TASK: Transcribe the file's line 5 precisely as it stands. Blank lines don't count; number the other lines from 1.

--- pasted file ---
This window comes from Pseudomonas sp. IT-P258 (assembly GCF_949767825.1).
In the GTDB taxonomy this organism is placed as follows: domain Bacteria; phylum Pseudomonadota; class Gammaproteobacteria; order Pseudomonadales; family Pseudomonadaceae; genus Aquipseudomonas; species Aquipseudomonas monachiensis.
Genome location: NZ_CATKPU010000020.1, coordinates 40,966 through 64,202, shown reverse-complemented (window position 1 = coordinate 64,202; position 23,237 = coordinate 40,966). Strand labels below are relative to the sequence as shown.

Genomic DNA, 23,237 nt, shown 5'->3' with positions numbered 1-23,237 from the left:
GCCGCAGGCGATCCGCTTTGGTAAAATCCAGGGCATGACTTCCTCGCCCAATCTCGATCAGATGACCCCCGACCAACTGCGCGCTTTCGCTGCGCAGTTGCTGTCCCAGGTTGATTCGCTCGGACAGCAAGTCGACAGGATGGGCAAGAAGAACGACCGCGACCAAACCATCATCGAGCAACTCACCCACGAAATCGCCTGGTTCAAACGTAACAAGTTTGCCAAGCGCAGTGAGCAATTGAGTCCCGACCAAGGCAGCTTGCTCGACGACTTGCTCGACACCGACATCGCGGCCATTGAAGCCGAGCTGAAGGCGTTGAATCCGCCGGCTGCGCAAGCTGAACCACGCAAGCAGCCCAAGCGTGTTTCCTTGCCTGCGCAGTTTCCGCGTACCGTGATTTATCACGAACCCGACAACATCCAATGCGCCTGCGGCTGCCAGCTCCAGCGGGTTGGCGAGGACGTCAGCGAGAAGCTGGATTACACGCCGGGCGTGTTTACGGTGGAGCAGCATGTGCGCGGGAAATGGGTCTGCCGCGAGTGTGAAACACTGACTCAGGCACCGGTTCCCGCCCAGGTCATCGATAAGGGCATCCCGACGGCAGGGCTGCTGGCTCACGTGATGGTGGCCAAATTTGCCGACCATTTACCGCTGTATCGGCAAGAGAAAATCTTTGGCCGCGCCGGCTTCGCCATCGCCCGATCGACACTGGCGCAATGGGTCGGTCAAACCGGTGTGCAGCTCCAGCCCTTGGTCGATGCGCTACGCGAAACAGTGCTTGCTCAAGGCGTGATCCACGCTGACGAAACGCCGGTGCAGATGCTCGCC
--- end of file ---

GCCGCAGGCGATCCGCTTTGGTAAAATCCAGGGCATGACTTCCTCGCCCAATCTCGATCAGATGACCCCCGACCAACTGCGCGCTTTCGCTGCGCAGTTGCTGTCCCAGGTTGATTCGCTCGGACAGCAAGTCGACAGGATGGGCAAGAAGAACGACCGCGACCAAACCATCATCGAGCAACTCACCCACGAAATCGCCTGGTTCAAACGTAACAAGTTTGCCAAGCGCAGTGAGCAATTGAGTCCCGACCAAGGCAGCTTGCTCGACGACTTGCTCGACACCGACATCGCGGCCATTGAAGCCGAGCTGAAGGCGTTGAATCCGCCGGCTGCGCAAGCTGAACCACGCAAGCAGCCCAAGCGTGTTTCCTTGCCTGCGCAGTTTCCGCGTACCGTGATTTATCACGAACCCGACAACATCCAATGCGCCTGCGGCTGCCAGCTCCAGCGGGTTGGCGAGGACGTCAGCGAGAAGCTGGATTACACGCCGGGCGTGTTTACGGTGGAGCAGCATGTGCGCGGGAAATGGGTCTGCCGCGAGTGTGAAACACTGACTCAGGCACCGGTTCCCGCCCAGGTCATCGATAAGGGCATCCCGACGGCAGGGCTGCTGGCTCACGTGATGGTGGCCAAATTTGCCGACCATTTACCGCTGTATCGGCAAGAGAAAATCTTTGGCCGCGCCGGCTTCGCCATCGCCCGATCGACACTGGCGCAATGGGTCGGTCAAACCGGTGTGCAGCTCCAGCCCTTGGTCGATGCGCTACGCGAAACAGTGCTTGCTCAAGGCGTGATCCACGCTGACGAAACGCCGGTGCAGATGCTCGCC